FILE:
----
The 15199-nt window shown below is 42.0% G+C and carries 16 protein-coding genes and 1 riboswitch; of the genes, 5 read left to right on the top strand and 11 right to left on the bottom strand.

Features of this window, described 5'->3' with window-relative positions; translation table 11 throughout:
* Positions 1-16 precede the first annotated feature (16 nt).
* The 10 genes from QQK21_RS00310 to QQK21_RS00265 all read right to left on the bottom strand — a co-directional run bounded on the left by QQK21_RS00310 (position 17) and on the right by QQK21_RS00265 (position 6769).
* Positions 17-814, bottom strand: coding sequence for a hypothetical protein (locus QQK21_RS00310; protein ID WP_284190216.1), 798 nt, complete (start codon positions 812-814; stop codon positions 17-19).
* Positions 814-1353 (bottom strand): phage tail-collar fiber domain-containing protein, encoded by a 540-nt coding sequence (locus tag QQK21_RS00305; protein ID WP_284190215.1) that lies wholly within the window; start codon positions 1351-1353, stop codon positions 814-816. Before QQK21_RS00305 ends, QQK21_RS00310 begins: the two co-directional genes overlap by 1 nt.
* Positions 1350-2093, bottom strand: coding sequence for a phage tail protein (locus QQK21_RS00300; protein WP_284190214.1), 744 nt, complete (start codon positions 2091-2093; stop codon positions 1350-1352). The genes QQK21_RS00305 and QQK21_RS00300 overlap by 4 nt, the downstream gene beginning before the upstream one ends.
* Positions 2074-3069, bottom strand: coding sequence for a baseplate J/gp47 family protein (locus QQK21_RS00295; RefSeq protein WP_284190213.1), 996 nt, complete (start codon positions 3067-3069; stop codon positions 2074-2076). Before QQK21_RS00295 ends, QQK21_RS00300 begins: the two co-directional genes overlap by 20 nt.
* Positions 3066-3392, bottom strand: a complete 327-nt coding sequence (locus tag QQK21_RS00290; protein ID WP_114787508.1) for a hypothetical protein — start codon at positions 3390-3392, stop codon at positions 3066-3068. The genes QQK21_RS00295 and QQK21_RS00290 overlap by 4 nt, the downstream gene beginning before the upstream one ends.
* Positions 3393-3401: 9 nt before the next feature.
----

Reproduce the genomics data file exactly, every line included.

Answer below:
The 15199-nt window shown below is 42.0% G+C and carries 16 protein-coding genes and 1 riboswitch; of the genes, 5 read left to right on the top strand and 11 right to left on the bottom strand.

Features of this window, described 5'->3' with window-relative positions; translation table 11 throughout:
* Positions 1-16 precede the first annotated feature (16 nt).
* The 10 genes from QQK21_RS00310 to QQK21_RS00265 all read right to left on the bottom strand — a co-directional run bounded on the left by QQK21_RS00310 (position 17) and on the right by QQK21_RS00265 (position 6769).
* Positions 17-814, bottom strand: coding sequence for a hypothetical protein (locus QQK21_RS00310; protein ID WP_284190216.1), 798 nt, complete (start codon positions 812-814; stop codon positions 17-19).
* Positions 814-1353 (bottom strand): phage tail-collar fiber domain-containing protein, encoded by a 540-nt coding sequence (locus tag QQK21_RS00305; protein ID WP_284190215.1) that lies wholly within the window; start codon positions 1351-1353, stop codon positions 814-816. Before QQK21_RS00305 ends, QQK21_RS00310 begins: the two co-directional genes overlap by 1 nt.
* Positions 1350-2093, bottom strand: coding sequence for a phage tail protein (locus QQK21_RS00300; protein WP_284190214.1), 744 nt, complete (start codon positions 2091-2093; stop codon positions 1350-1352). The genes QQK21_RS00305 and QQK21_RS00300 overlap by 4 nt, the downstream gene beginning before the upstream one ends.
* Positions 2074-3069, bottom strand: coding sequence for a baseplate J/gp47 family protein (locus QQK21_RS00295; RefSeq protein WP_284190213.1), 996 nt, complete (start codon positions 3067-3069; stop codon positions 2074-2076). Before QQK21_RS00295 ends, QQK21_RS00300 begins: the two co-directional genes overlap by 20 nt.
* Positions 3066-3392, bottom strand: a complete 327-nt coding sequence (locus tag QQK21_RS00290; protein ID WP_114787508.1) for a hypothetical protein — start codon at positions 3390-3392, stop codon at positions 3066-3068. The genes QQK21_RS00295 and QQK21_RS00290 overlap by 4 nt, the downstream gene beginning before the upstream one ends.
* Positions 3393-3401: 9 nt before the next feature.